How to take the private sector IR35 reforms in your stride – Criteria 3: Financial Risk

Do you know how you’re going to respond to the changes to IR35 that are coming in April 2020?

We speak to many clients who aren't clear on what these changes are or what they mean for their businesses.

like our clients, you may be concerned about what it means for you and whether you will be able to continue to use contractors after April 2020.

The good news is that done properly you can still use contractors compliantly outside of IR35, you just need to make the necessary changes to ensure your business is set up to do so.

To help you with this we created a detailed guide which walks you through what the changes are and what you need to do to comply with them. You can download it here.

To make our guide even easier to absorb we’ve broken our key guidance in to a series of blogs which walk you through each of HMRC’s four key criteria for assessing IR35 compliance and what you need to do to ensure you can continue to use contractors as you do today.

Today’s blog is on the third key criteria – Financial Risk

What is Financial Risk?

Running a business is riskier than being employed. So in HMRC’s eyes, contractors that are exposed to more financial risk are more likely to be operating outside of IR35.

This criteria often isn’t as clear cut as the contractor being able to provide a substitute, or demonstrating self-direction, even though it’s one of the key areas that HMRC look at.

But there are still several ways you can assess whether a contractor is complying with this criteria based on the financial risks they carry:

  • Fixing errors – If a contractor in a role designated as outside of IR35 doesn’t deliver the services to the required standard, they’d be expected to correct this in their own time and at their own expense.
  • Training & Development – To maintain the level of expertise and skill needed for roles outside of IR35, contractors are expected to invest in training to keep their skills current at their own expense.
  • Equipment – Contractors acting outside of IR35 are expected to provide their own equipment at their own expense, such as laptops containing all the necessary software to complete their work.
  • Furloughs - There are times when your business doesn’t want contractors in the office as there’s little work for them to do (e.g. Christmas). Those operating outside of IR35 should be expected to take this time off unpaid.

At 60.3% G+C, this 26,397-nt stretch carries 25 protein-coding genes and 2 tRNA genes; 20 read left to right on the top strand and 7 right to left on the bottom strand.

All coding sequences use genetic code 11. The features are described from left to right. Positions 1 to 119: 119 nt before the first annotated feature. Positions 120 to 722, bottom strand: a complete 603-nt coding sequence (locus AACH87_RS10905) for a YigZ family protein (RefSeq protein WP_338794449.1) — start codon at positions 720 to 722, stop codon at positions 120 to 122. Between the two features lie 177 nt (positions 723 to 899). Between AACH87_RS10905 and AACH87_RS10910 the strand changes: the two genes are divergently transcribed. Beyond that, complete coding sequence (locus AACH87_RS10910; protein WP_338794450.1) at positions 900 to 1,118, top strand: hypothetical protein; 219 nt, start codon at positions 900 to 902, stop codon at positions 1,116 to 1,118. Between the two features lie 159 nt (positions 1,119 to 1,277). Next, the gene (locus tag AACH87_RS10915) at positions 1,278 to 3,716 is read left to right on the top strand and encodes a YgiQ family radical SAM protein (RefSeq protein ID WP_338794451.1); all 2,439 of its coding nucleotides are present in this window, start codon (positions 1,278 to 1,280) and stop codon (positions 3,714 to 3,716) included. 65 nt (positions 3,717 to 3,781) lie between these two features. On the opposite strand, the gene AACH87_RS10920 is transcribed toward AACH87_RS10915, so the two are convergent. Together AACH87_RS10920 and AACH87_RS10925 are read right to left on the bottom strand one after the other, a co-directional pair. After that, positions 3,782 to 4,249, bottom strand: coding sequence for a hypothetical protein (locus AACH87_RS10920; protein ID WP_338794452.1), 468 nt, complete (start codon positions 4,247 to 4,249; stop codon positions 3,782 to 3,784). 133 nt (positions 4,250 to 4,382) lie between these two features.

If the contractors that you have delivering roles outside of IR35 carry some or all of these risks, it’s a good indication they’re operating correctly in line with HMRC’s expectations.

What companies get wrong with Financial Risk?

There’s a reason they’re called Independent Contractors – they’re expected to work independently. That includes using all their own equipment when undertaking a contract.

A big error we see companies making is when on-boarding new contractors, where they provide the contractor with the same equipment a new employee would get, removing any financial risk.

Another is when a delivery outcome isn’t achieved by a contractor. Having the work corrected should strictly be done at the contractor’s expense. But many firms overlook this and pay extra for amends to be made. In the realm of IR35, this lack of financial risk puts the contractor on a par with employees and more likely to be seen as inside of IR35.

When you have a role requiring an independent contractor, it’s often quicker to bring a contractor into your workplace to mingle with your team, use your equipment, and work just like everybody else.

But the danger of bringing contractors in on this ‘Business as Usual’ basis is that you’ll move the role to being in scope of IR35 and incur unnecessary expenses for expensive equipment and everyday stationery at the same time.

What do you need to do to comply?

For the April 2020 deadline, start by reviewing your contractor roles for equipment and stationery needs. Undertake an audit of your current contractors and only those roles that require equipment for special reasons - such as a computer for data / network security - should continue as they do now. For all other roles, let your contractors and their engagement managers know that this will be changing.

You should also amend your contracts to be clear that contractors undertaking roles outside of IR35 must remedy any substandard work at their own cost. Clarify that the contractor is responsible for correcting any errors they make, and that it won’t affect the agreed fee. Managers engaging contractors outside of IR35 should be aware and request this too, keep records of any poor performance to evidence this.

Lastly, if you don’t do it already, consider using furloughs to give you an extra level of protection and demonstrate that your contractors are indeed incurring financial risk.

Once you understand Financial Risk, the last criteria is Part & Parcel and you can read about this in our next and final blog of this series.

If you want to get our full guide on what you need to do to ensure you are ready for the April 2020 IR35 changes then click here to download it today.